Endoscopic Third Ventriculostomy

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Chapter 2: Topologies to Move CSF from A to B

This chapter describes the mechanisms and pathways required to achieve CSF diversion from the ventricles on the brain to the abdominal cavity. An active shunt consists of a connection of valves and or pumps placed at specific locations along a tubing network. Pumping layouts with the ability to deliver a pressure differential to unblock occlusions at any end of the shunt are of particular interest. In particular the chapter will investigate fluidic designs based on compact topologies and minimalistic hydraulic component layouts capable of:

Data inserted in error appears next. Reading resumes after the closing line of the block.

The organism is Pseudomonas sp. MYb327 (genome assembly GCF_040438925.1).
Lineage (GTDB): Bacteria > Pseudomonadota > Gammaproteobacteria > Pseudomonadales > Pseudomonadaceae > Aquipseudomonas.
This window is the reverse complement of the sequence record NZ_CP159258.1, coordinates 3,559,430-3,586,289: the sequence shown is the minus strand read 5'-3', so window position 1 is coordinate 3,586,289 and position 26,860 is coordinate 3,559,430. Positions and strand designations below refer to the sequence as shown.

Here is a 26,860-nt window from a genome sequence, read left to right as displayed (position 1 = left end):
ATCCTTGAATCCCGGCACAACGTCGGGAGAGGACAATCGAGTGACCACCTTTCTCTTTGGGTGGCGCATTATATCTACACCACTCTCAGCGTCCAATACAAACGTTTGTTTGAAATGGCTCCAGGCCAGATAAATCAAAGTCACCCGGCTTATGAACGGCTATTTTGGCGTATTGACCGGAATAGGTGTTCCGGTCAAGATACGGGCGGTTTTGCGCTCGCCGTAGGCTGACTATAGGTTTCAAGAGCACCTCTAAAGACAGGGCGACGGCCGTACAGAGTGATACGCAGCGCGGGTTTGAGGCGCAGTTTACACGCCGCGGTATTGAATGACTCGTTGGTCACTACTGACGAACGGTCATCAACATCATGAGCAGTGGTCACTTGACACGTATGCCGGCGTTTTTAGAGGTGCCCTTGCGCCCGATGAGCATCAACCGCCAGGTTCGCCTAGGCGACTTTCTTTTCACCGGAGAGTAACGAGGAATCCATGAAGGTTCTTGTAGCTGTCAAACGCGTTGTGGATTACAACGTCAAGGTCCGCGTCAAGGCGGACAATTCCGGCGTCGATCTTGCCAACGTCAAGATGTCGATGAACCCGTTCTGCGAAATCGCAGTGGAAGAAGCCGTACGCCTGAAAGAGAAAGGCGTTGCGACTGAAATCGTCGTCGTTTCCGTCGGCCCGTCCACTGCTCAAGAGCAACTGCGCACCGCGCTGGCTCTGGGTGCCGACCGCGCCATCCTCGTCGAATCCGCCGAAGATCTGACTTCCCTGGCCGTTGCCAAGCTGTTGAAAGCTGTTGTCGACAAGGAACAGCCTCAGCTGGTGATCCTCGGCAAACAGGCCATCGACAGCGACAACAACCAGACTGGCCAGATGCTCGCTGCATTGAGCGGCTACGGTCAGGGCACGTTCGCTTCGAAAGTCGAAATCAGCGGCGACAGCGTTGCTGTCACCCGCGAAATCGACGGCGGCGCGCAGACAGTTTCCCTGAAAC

 A low power consumption mode for ICP regulation with the capability of continuous CSF drainage AND
 An active pumping high power consumption mode with the capacity of unblocking obstructions anywhere along the shunt system All of the shunt topologies to be described took inspiration from the topology displayed as Figure 2.1 from the pending patent “Catheter and Shunt System Including the Catheter”, US20130303971 [96].

Shunt-line topology

The literature review presented in chapter 1 discussed that the majority of obstructions occur at the proximal end of the catheter.